Barbie pink is out, lime green is in: Charli XCX’s album spawns ‘brat summer’ trend

Estimated read time 5 min read

At some point in your childhood you were probably called one. You may even whisper it under your breath at the pub when the kid on the table next to yours starts whining. But more recently, the word “brat” has gone from a slur to a badge of honour, so much so that the internet has declared it “brat summer”.

The British pop star Charli XCX is the main instigator of this semantic shift. Two weeks ago the 31-year-old announced the release of her sixth studio album via Instagram. Posting a photo of herself sitting on a dirty pavement, she held a kryptonite green vinyl cover in her hands with the word “brat” emblazoned on the front.

Within minutes her fans started to self-identify as “brats”, turning the album’s artwork into memes with such virality that now social media feels like one giant Brat joke. The resulting brat summer hashtag has nearly 1m posts on TikTok. An online “brat generator” lets users replicate the cover with their own choice of words. The cover’s lurid green colour has even been baptised “brat”.

Brat summer has now hit the mainstream. The Green party has used the cover as a template, urging Instagram users to vote for the party. The Twin Peaks actor Kyle Maclachlan is a self described brat, paying homage to the pop star on Instagram. The citrus fruit lime is a brat (it seems anything lime-coloured is a brat). Gareth Southgate is definitely not a brat, but Jack Grealish partying in Ibiza is.

The cast of the The Outsiders filmView image in fullscreen

Brat summer coincides with the release of the Londoner Gabriel Smith’s debut novel, which is also called Brat, and hailed by some as “the book of the summer”. This week Hulu released Brats, a documentary about the original Hollywood brat pack – the actors who defined a decade – including Andrew McCarthy, Emilio Estevez, Demi Moore, Tom Cruise and Rob Lowe. Coined by the writer David Blum in 1985, the term enraged the Hollywood stars it encompassed. Blum’s observations of “bratty behaviour” at the time included Estevez blagging his way into a cinema for nothing and McCarthy recklessly speeding around Malibu.

Charli has yet to explicitly define what a brat is but look for clues to the album, which is No 2 in the UK charts, and is full of in-jokes and internet references. It’s chaotic, naughty and fun, with her singing “666 with a princess streak” in the album’s opening track.

While brats are not the first to try to claim the summer zeitgeist, unlike the “hot girl summer” of a few years ago or the recent mob wives aesthetic, being a brat doesn’t require a new workout routine or wardrobe. It’s also not gender specific. Anyone can be a brat. It’s less about the word’s meaning and more about a feeling it encompasses. In an interview with the BBC, when asked about the brat summer essentials, Charli said they could be “luxury” but also “trashy”. “A pack of cigs, a Bic lighter, and a strappy white top with no bra. That’s kind of all you need.”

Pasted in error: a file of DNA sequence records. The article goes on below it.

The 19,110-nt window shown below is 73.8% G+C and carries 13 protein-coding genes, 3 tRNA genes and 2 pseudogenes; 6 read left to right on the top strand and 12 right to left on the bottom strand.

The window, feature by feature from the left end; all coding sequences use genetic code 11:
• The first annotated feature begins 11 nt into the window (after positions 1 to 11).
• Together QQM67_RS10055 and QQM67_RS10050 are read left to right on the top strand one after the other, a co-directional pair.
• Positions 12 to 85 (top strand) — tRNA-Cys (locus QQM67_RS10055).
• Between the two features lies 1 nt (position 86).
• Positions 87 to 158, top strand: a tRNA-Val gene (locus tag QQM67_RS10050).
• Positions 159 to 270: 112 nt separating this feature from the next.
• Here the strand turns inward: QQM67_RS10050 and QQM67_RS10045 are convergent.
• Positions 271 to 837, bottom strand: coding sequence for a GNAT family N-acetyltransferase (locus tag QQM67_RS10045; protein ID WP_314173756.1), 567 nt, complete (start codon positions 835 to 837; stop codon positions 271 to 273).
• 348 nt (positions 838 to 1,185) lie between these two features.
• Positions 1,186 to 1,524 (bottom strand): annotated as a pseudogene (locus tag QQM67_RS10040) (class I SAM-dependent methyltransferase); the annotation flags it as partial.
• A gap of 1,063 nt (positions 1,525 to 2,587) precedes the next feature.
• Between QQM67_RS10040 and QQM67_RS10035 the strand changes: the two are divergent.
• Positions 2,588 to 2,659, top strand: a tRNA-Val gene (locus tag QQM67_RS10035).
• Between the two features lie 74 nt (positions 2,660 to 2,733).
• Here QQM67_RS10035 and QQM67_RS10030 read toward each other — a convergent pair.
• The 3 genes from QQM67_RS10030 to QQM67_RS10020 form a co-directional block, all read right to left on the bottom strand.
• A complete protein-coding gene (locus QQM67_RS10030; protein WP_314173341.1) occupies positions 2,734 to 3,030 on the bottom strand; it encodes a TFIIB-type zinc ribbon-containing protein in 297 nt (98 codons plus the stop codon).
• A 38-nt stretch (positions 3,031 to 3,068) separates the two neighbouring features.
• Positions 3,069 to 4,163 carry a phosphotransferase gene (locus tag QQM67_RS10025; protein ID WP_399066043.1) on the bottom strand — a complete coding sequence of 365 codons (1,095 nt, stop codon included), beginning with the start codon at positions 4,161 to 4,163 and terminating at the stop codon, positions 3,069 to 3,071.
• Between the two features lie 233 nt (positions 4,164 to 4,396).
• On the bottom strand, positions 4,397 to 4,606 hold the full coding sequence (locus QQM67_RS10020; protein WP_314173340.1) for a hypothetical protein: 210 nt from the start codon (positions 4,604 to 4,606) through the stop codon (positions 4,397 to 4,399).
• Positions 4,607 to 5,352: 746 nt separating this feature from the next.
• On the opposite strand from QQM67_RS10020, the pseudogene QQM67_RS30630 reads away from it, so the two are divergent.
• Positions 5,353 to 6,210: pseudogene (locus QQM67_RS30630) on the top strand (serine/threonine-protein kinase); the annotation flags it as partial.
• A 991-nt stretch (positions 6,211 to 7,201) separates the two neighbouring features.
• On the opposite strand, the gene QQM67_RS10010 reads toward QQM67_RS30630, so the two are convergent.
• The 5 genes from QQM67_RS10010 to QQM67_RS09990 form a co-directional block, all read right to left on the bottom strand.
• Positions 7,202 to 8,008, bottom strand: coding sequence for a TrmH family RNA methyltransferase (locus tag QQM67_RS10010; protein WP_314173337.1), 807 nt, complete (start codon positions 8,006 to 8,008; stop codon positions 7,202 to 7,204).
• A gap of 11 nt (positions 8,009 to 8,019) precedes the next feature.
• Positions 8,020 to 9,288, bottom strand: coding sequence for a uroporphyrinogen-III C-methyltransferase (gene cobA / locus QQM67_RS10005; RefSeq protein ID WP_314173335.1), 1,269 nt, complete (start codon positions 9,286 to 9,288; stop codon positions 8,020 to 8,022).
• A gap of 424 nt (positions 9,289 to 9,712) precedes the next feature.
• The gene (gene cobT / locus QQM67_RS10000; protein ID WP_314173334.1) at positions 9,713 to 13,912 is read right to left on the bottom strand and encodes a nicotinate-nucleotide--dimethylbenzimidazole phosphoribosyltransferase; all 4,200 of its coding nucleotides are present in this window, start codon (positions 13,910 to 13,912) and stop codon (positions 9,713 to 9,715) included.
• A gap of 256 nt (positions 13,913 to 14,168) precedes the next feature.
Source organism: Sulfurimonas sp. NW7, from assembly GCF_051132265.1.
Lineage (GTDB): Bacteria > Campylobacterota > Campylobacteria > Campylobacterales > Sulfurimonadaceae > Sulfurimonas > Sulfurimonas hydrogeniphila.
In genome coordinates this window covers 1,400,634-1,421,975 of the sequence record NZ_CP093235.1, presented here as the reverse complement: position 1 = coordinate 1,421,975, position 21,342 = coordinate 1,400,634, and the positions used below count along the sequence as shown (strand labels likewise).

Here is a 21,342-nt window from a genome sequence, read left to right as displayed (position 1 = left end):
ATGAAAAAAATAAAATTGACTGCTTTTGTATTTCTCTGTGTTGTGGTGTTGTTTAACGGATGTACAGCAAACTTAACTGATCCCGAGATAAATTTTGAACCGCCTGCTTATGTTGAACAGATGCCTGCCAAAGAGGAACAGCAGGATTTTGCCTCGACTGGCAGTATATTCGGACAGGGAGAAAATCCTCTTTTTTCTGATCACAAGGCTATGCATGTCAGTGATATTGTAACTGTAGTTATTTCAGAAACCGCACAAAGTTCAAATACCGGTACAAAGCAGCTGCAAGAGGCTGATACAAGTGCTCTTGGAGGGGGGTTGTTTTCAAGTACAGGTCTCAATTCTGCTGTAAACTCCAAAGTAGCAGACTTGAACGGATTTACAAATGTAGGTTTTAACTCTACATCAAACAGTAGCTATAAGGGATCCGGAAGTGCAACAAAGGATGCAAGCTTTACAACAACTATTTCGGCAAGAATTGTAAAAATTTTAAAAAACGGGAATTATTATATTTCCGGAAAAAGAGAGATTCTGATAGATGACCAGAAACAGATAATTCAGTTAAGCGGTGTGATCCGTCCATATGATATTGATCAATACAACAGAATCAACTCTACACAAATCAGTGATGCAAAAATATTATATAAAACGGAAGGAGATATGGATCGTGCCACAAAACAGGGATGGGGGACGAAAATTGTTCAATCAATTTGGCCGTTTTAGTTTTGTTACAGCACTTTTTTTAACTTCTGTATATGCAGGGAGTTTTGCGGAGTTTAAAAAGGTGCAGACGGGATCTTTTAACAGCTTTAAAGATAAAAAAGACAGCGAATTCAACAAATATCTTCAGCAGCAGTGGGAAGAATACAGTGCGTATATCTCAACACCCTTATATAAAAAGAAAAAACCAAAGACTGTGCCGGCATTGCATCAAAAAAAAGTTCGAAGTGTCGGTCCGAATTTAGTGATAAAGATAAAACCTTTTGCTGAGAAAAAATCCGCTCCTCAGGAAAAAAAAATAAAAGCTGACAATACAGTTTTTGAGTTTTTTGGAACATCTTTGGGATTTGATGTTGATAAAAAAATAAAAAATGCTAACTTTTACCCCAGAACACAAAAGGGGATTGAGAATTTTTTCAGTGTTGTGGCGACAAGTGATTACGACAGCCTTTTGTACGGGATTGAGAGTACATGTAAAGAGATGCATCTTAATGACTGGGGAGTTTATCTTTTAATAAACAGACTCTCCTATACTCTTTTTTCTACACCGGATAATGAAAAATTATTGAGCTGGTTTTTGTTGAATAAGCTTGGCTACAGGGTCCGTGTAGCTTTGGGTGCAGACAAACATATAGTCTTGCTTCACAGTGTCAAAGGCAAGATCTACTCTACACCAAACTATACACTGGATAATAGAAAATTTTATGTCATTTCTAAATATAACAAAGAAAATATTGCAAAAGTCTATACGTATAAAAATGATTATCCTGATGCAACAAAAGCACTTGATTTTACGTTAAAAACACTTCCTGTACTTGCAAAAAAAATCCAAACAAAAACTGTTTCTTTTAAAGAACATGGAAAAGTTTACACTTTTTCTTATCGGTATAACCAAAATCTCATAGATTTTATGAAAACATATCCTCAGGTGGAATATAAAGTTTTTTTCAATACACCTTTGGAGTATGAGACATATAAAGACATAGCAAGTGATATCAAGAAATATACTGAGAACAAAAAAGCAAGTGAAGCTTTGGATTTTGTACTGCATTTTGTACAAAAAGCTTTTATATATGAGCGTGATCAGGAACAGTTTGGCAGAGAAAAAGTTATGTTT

The outfit worn by Tom Holland in the West End during his Romeo show – a white vest, smeared with blood – is a very brat look.

The author and music journalist Michael Cragg said Charli “bridges the worlds of pop and fashion and style and ‘cool’ and all that stuff” the word brat feeds into. He added: “It’s partying, it’s hanging out with your hot mates, it’s not being afraid to voice your opinions”.

The language expert Vyvyan Evans said it wasn’t clear how the word brat had come into modern usage. “It exists in Middle English with the meaning of an old or ragged cloak. This meaning may have evolved to refer to garments worn by a beggar’s child, and later [to] more generally refer to a child.”

Tables set with plates and cutlery with chefs preparing food in the backgroundView image in fullscreen

While Charli’s brats are all about partying, Tomos Parry, the Welsh chef behind the hugely successful Brat restaurant in east London, said he came up with its name while researching English literature. Specialising in basque cooking, one of Brat’s signature dishes is a whole Turbot, a fish that Parry discovered was commonly referred to as “brat” in Northumberland in about the 19th century. He also liked that an apron is known as a “brat” in Wales.

Parry said the brat summer hype had brought attention to his Shoreditch restaurant. Charli regularly dines there, while the album has become the soundtrack of the kitchen.

Günseli Yalcinkaya, a features editor at Dazed, described the Brat album as “primed for virality”. “It’s ‘clout-bombing’ at its finest – a full 360-degree pop star campaign for the internet era.”

Cragg said there’s an “if you know, you know” concept to it. “You want to enter that world, the world of Brat. It’s a lurid green calling card.”

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As for brat’s semantic change, Evans described it as millennials and gen Z taking ownership of a negative term. “Using and co-opting former insults as a badge of honour is a common linguistic artifice throughout history. Not only does the use of ‘brat’ by younger people signal a co-opting of an external negative term to signal in-group belonging and values, it serves to weaponise the very insult against its users.”

Brat hot list

OUT Barbie Pink; IN Brat green

OUT Sleep trackers; IN Late night raves

OUT Trad wives; IN Divorce parties

OUT Double cleansing; IN Last night’s eyeliner

OUT Facetune; IN Disposable cameras

OUT Iced Americanos; IN Energy drinks

OUT Clean-girl manicures; IN Chipped acrylics


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